riers, one of the top teams of
the East. The Terriers, who
failed to get past the first round
in their only other appearance
in the tournament, have racked
up nineteen victories this win-
ter against only four defeats.
Minnesota, co-titlists in the
Midwest League clashes with Ren-
sselaer Polytechnic Institute in
the opening playoff game Thurs-
day evening.
* * *
THE TWO winners play Satur-
day night for the championship,
with the losers meeting for third
place honors in an afternoon con-
test.
Although several Michigan
players are nursing bruises as a
result of the rugged Michigan
Tech series, all of them should
be ready for the opening face-
off, Friday.
See WOLVERINE, Page 3
Ho us eOK 's
Hawaii Bill
WASHINGTON- (A - The
House yesterday approved a bill
to make. Hawaii the 49th state in
the Union.
On a roll call vote of 274-138, it
sent the measure along to the Sen-
ate. President Eisenhower favors
the legislation.
s ."
DEMOCRATIC leaders in the
House almost succeeded in sending
the bill back to committee because
it does not also provide statehood
for Alaska. Their recommital mo-
tion was defeated, however, 227-
182.
This is the third time the
House has approved statehood
for Hawaii. Two previous bills,
calling for the admission of
both Hawaii and Alaska, died in
the Senate.
Before ,yesterday's final vote
the House agreed to cut Hawaii's
representation in the House from
two members to one. It also adopt-
ed an amendment requiring con-
gressional approval of the consti-
tution to be adopted by the Ha-
waiian state government.
A total of 177 Republicans and
97 Democrats supported the Ha-
waiian bill on passage.
Former Governor
Groesbeck Dies
DETROIT-(P)-Former Gover-
nor Alexander J. Groesbeck, 79,

three-term Republican chief exe-
cutive of Michigan, died yesterday
in a Detroit hospital of conges-
tive heart failure.
He served as governor from 1921
to 1927, his tenture marked by
vigorous activity during which he
changed the entire system of state
government.

U.*S.

Jet

Over

Germany

.

panel Hits
Red Probes
In Schools
By VIRGINIA VOSS
Nearly 200 persons assembled at
last night's third Student Citizen-
ship program heard a panel of
four issue a concerted condemna-
tion of current Congressional in-
vestigations of Communism in the
education field.
While differing over concepts
of "academic freedom" and ac-
cepting Congress' right to inves-
tigate, panel members unanimous-
ly felt that present investigations
were falling short of their goals.
SPEAKING IN the Student Leg-
islature-sponsored discussion of
academic freedom were visiting
Prof. Henry D. Aiken of the phil-
osophy department, Prof. Jamesi
K. Pollock of the political science
department, Prof. Preston Slosson
of the history department and Al
Lowenstein, Yale law student who
was formerly president of the Na-
tional Student Association.
In the heated, often witty de-
bate, Prof. Aiken described the
present intellectual environment
of the nation as one moving to-
ward orthodoxy and a "fear of
the intellectual in general."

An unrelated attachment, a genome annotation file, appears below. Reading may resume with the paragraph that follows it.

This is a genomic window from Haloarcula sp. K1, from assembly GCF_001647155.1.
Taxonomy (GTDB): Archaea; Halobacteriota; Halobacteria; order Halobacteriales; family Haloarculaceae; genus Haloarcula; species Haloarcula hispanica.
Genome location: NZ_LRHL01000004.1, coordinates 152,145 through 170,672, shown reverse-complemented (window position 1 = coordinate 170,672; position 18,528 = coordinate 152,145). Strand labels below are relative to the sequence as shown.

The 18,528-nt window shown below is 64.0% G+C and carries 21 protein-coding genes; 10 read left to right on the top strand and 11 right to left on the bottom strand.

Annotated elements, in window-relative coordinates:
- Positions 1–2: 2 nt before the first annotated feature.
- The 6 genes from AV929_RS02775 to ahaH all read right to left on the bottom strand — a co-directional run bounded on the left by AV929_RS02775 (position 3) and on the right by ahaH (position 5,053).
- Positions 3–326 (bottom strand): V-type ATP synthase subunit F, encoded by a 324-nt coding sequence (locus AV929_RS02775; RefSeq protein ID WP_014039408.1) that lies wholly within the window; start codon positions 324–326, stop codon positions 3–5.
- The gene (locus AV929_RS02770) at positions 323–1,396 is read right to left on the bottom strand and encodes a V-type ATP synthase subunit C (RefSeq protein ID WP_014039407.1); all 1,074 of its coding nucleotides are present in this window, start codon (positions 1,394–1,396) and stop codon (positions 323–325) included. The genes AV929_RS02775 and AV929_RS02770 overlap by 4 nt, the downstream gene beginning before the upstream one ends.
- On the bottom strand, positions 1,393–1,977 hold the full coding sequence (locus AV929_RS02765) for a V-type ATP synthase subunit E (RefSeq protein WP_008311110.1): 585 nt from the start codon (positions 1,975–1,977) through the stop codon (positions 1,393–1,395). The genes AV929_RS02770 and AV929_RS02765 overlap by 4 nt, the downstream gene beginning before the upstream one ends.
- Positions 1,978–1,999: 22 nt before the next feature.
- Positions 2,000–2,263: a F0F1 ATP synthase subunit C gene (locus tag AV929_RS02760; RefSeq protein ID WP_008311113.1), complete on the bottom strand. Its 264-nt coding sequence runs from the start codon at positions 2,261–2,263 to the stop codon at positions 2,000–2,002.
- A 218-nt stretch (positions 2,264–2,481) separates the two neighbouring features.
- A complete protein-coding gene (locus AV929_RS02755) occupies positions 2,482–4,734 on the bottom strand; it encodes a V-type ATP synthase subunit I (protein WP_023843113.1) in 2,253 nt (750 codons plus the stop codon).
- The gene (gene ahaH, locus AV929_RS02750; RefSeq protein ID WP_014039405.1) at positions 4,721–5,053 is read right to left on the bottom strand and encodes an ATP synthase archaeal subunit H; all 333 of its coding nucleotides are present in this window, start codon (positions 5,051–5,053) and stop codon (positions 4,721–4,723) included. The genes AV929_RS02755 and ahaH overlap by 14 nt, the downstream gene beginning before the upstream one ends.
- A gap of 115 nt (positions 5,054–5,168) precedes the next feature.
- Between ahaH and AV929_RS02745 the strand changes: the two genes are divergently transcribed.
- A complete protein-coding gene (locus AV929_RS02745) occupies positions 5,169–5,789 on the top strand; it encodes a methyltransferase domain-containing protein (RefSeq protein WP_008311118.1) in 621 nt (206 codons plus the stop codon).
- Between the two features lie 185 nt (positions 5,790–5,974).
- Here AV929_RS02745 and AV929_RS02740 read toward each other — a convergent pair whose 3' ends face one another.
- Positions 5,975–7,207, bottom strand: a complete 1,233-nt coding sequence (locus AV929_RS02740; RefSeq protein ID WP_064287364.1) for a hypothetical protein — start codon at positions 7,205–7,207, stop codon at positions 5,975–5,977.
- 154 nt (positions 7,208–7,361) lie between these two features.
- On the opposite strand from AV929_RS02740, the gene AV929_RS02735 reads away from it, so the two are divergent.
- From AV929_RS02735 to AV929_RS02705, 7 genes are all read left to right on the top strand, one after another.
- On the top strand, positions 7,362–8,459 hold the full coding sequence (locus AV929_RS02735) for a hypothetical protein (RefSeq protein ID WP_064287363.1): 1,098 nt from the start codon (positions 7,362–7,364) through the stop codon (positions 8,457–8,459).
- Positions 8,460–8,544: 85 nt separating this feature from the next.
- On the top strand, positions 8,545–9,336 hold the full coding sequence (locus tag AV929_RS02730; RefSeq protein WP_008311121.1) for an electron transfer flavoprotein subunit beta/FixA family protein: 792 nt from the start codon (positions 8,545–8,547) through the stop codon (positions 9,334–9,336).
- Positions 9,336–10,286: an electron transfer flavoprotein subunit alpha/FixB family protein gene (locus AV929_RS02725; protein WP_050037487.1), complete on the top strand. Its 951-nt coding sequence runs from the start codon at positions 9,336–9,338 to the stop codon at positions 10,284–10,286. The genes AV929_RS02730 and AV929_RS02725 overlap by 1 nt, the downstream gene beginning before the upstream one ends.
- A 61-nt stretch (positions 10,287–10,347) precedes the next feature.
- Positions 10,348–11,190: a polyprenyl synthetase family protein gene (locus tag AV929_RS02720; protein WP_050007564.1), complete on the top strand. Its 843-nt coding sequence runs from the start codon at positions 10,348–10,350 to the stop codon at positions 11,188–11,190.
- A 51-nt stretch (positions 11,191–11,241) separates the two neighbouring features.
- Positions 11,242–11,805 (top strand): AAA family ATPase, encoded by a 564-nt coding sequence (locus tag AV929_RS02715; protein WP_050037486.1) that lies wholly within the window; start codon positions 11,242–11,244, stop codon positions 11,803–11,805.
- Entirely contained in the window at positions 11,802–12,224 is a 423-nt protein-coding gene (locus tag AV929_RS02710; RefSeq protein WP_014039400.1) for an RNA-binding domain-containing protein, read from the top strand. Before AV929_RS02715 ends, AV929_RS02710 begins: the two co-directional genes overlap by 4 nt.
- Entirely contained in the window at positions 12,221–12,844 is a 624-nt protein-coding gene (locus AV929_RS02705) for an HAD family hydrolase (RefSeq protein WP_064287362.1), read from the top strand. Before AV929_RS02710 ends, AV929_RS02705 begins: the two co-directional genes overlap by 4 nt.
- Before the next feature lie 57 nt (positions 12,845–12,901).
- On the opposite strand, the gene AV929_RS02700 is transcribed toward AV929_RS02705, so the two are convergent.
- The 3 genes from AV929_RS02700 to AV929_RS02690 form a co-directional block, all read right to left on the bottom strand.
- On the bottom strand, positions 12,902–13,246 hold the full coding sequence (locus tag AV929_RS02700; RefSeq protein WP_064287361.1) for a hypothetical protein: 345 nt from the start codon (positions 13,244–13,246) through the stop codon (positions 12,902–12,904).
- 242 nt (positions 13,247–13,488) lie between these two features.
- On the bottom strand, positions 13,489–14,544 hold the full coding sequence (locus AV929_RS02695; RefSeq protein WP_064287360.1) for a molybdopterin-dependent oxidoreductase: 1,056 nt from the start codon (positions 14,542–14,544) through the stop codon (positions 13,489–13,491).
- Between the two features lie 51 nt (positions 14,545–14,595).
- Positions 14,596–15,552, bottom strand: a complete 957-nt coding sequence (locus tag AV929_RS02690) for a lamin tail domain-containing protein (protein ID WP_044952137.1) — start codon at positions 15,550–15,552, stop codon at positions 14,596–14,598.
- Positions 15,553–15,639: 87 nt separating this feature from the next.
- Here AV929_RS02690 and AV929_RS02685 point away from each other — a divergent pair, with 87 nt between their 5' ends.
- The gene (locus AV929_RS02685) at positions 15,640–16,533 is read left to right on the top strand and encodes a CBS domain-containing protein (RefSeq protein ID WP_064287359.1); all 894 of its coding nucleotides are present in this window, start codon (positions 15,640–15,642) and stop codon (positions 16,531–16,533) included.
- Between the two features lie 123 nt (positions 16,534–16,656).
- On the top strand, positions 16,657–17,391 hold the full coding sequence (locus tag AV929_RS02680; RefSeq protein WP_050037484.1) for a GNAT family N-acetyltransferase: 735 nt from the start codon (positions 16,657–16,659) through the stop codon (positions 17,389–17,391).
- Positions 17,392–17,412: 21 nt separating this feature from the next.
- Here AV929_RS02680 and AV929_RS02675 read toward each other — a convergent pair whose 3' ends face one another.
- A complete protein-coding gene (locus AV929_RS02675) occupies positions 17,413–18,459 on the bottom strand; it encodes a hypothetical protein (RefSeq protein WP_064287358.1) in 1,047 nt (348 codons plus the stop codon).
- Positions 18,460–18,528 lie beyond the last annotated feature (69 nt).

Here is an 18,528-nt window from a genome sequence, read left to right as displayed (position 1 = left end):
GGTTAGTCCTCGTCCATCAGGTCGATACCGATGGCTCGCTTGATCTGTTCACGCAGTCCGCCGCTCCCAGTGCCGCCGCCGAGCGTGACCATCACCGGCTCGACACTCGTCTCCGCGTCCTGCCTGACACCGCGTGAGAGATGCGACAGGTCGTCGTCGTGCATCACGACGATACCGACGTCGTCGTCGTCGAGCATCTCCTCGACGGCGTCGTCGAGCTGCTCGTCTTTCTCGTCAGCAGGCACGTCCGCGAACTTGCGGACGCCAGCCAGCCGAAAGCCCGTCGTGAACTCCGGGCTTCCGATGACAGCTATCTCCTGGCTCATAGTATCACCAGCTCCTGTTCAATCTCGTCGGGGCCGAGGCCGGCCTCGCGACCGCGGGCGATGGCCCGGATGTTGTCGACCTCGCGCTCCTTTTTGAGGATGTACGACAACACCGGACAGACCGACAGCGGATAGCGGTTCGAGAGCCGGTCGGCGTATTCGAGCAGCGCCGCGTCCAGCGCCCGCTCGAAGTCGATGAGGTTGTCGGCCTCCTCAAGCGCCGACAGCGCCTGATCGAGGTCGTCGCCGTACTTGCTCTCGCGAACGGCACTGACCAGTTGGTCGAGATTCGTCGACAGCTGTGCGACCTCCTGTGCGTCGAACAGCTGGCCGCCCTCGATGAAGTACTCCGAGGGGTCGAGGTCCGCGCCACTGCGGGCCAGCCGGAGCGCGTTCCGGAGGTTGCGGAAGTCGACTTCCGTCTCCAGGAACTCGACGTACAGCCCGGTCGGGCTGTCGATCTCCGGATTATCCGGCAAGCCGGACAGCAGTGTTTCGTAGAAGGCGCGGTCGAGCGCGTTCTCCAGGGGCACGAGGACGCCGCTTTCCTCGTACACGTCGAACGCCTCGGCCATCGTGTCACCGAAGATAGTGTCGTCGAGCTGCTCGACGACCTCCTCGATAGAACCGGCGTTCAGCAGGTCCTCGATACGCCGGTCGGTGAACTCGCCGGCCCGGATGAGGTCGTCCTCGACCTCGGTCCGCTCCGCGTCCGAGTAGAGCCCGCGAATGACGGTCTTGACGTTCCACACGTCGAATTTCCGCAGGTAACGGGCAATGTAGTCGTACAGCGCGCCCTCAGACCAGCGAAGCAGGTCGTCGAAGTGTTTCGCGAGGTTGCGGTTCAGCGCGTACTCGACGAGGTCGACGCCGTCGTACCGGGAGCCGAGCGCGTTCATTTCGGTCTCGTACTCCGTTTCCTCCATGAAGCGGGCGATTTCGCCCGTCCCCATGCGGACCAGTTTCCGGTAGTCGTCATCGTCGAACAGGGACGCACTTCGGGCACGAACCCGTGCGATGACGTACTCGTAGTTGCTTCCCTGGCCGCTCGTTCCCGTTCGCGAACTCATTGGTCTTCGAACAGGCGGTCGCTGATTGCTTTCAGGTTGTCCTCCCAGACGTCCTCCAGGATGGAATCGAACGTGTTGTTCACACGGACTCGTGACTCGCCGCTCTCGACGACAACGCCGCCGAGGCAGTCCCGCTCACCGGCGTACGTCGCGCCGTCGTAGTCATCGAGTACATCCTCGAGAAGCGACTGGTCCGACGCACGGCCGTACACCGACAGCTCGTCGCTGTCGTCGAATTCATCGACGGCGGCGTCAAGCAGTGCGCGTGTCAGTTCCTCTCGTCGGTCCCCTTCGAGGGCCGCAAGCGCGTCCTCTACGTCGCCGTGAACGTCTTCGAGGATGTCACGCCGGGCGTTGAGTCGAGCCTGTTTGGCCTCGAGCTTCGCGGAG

Prof. Slosson concurred with
Prof. Aiken in the belief that "no
university can sit by and watch
the investigation of other univer-
sities" without protest.
THOUGH Prof. Pollock felt that
current probes would not so di-
rectly affect this University, he
noted that "as a political scien-
tist, I disagree with the present
investigations."
Lowenstein objected to inves-
tigators' notion that they could,
by questioning, determine who
is or is not teaching Commun-
ism.
See FACULTY, Page 6

-Daily-Don Campbell
CRANE CLEARS WRECKAGE OF GRAND RAPIDS-BOUND VREIGHT
* * .* * * * o *

MIGs

Down

!- I

By SID KLAUS
Associate City Editor
HOWELL--Two giant railroad
cranes today were clearing wreck-
age of a Grand Rapids- bound
freight which piled up here early
yesterday morning, just a block
from the depot.
Thirty-eight of the 103 cars in
the Chesapeake and Ohio train
leaped from the tracks as the
freight raced through the southern
edge of the city at 7:20 a.m.
A WITNESS to the crack-up,
Station Agent Henry Branch, said
Asian Nations
Living Better
Says Costello

Rainy Night
The weather was fair outside
but for the members of Alpha
Epsilon Phi sorority it was
raining inside last night.
Slickers and boots were
donned for protection against
the "rain" coming through the
ceiling as a result of burst pipes.
No water is available anywhere
in the house with the exception
of three inches on the floor.
IHC Hits Plans
For Rent Hike
Roger Kidston, '54, East Quad
president, charged that the Board
of Governors might be breaking
faith with quad residents if they
go ahead with plans for a resi-
dence hall rent hike.
At the Inter-House Council
meeting last night, Kidston went
explained that protests were the
result of a similar rent raise made
last year without first consulting
residence hall leaders. Quad resi-
dents had been assured that such
action wouldn't be repeated.
Kidston therefore moved that
"the IHC go on record as opposing
any final action on the rate
change by the Board of Governors
until the IHC is informed as to
the need for the change."

the derailment was caused by a
broken wheel. "Just as the train
passed the depot a huge chunk of
wheel dropped off one of the cars
in the middle section," he said.
Only the center of the train was
derailed-the engine and cars at
either end of the train remained
upright and undamaged.
None of the five-man crew was
injured.
Branch estimated that the
train was travelling at 50 miles
per hour when it passed -the
station.
Mounds of coal littered the torn
road-bed alongside the twisted
steel remains of the many coal
laden cars. Cans of orange juice
were strewn around on overturned
box car.
By noon, wrecking crews had
already begunclearing the single
track and telephone company em-
ployees were repairing the 10 util-
ity poles which were leveled by im-
pact.
* * *
RAILROAD officials said that
service along the line would prob-
Cancer Grant
Given To 'U'
The University's cancer research
program has received a $20,000
American Cancer Society Insti-
tutional Grant, Dean Albert C.
Furstenberg of the Medical School
announced yesterday.

ably be restored this afternoon.
They would make no estimate as
to the amourt of the damage.-
The scene of the wreck attract-
ed hundreds of curious spectators,
many of whom remained through-
out the afternoon watching the
cleanup. State police roped off the
area, when it became apparent